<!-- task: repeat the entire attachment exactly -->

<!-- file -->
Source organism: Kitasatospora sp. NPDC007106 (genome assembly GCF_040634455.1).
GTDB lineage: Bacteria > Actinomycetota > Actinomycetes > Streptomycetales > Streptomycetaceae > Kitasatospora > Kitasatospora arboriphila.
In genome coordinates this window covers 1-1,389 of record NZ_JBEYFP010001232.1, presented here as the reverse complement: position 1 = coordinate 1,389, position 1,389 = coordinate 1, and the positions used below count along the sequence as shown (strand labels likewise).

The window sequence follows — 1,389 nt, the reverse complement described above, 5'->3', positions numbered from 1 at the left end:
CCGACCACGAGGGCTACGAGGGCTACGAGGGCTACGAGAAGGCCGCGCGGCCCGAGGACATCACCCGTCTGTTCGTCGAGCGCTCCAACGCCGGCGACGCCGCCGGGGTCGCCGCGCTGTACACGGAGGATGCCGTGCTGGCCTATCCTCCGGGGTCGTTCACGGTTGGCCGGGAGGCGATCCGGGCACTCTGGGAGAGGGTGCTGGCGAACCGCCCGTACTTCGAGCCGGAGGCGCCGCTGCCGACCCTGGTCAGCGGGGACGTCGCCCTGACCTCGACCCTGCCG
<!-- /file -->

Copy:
Source organism: Kitasatospora sp. NPDC007106 (genome assembly GCF_040634455.1).
GTDB lineage: Bacteria > Actinomycetota > Actinomycetes > Streptomycetales > Streptomycetaceae > Kitasatospora > Kitasatospora arboriphila.
In genome coordinates this window covers 1-1,389 of record NZ_JBEYFP010001232.1, presented here as the reverse complement: position 1 = coordinate 1,389, position 1,389 = coordinate 1, and the positions used below count along the sequence as shown (strand labels likewise).

The window sequence follows — 1,389 nt, the reverse complement described above, 5'->3', positions numbered from 1 at the left end:
CCGACCACGAGGGCTACGAGGGCTACGAGGGCTACGAGAAGGCCGCGCGGCCCGAGGACATCACCCGTCTGTTCGTCGAGCGCTCCAACGCCGGCGACGCCGCCGGGGTCGCCGCGCTGTACACGGAGGATGCCGTGCTGGCCTATCCTCCGGGGTCGTTCACGGTTGGCCGGGAGGCGATCCGGGCACTCTGGGAGAGGGTGCTGGCGAACCGCCCGTACTTCGAGCCGGAGGCGCCGCTGCCGACCCTGGTCAGCGGGGACGTCGCCCTGACCTCGACCCTGCCG